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Emerging markets investing risks

However, it is difficult to measure and its impact on asset prices is underappreciated and poorly understood. Macro-political trends — including more frequently and rapidly transmitted shocks — are increasing the need for incorporating a systematic approach to political risk into emerging market portfolio management. As described above, political risk is a key driver of emerging market returns. However, it is challenging to measure and formally incorporate into the investment process, and its effects on asset prices generally are under-appreciated by investors.

To address this gap, Eurasia has developed a systematic approach to measuring political risk, which forms Pillar 3 of the investment approach described above. In this section we discuss why political risk matters to emerging market asset prices and what factors are driving the increasing influence of political risk, and how Eurasia has implemented a methodical approach to assessing political risk, which is embedded in the Nikko Asset Management investment process.

Why political risk matters — key drivers There is evidence of significant relationships between political risk factors and returns across various asset classes, in areas such as equity index volatility, bond spreads, formed risk premia between spot and forward FX rates, and CDS spreads. Research also shows that political effects are especially important in the emerging markets. In particular, there are five main factors explaining why politics matters so much for asset prices in emerging markets: Institutional capacity to manage shocks.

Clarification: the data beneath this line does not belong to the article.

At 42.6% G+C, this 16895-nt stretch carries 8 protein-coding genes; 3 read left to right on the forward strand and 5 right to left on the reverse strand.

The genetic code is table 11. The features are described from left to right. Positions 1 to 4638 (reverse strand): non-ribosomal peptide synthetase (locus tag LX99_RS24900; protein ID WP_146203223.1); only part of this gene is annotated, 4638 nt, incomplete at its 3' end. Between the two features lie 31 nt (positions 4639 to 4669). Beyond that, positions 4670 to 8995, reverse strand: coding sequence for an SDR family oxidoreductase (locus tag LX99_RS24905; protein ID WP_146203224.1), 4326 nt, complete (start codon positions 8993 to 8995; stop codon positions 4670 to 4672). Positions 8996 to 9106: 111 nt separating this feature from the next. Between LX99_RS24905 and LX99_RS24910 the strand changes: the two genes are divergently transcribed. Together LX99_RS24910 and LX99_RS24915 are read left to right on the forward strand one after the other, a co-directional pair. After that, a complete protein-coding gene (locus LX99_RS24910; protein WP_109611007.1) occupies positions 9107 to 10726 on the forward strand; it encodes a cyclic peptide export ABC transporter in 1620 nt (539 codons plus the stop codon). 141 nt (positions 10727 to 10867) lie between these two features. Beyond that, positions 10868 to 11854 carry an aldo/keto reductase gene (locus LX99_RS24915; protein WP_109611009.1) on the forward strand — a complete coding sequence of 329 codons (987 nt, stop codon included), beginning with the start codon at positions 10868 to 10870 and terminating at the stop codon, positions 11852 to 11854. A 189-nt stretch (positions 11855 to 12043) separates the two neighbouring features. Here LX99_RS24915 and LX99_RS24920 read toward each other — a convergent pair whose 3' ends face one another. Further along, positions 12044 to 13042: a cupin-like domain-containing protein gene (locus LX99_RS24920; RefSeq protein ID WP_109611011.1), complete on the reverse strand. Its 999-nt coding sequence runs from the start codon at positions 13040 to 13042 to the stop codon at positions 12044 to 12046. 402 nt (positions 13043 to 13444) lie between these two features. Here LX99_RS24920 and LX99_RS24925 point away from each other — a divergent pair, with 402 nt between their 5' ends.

Political institutions, government strength, and the relationships between societies and their governments place important constraints on the ability of governments to manage adverse internal and external economic shocks. This can take the form of institutional constraints on fiscal and monetary policy responses to economic contractions, emergency legislation and crisis management, and economic reform.

Most fundamentally, politics create uncertainty about future policies, which in turn affects expected levels of economic activity growth and profitability through their impact on investment, taxes, consumer and business confidence, and the price and availability of credit, among other channels. The competitive environment, in turn, directly affects both the value of firms and the volatility of the operating environment — which are both reflected in asset prices.

Politics and policy choices directly impact the ability and willingness of governments and state-owned enterprises to pay debt. Market structure can amplify political shocks. Unanticipated political shifts can cause large and very fast shifts in desired portfolio balances, resulting in large price adjustments. Being able to adjust early to political signals can significantly help investors in emerging markets manage their downside risk. How to measure political risk While politics is clearly a major contributor to tail risk in emerging markets portfolios, the challenge is in defining and quantifying how these political forces interact with the market to gain insight into their effect on returns.

In modelling the effects of political risk, the first key challenge is definition. Often, political risk means different things in different contexts. The second major challenge is developing a systematic method for measuring the political risk. Eurasia Group defines political risk along four main parameters: political stability, social stability, security in terms of internal and external threats , and economic stability both short and long-term.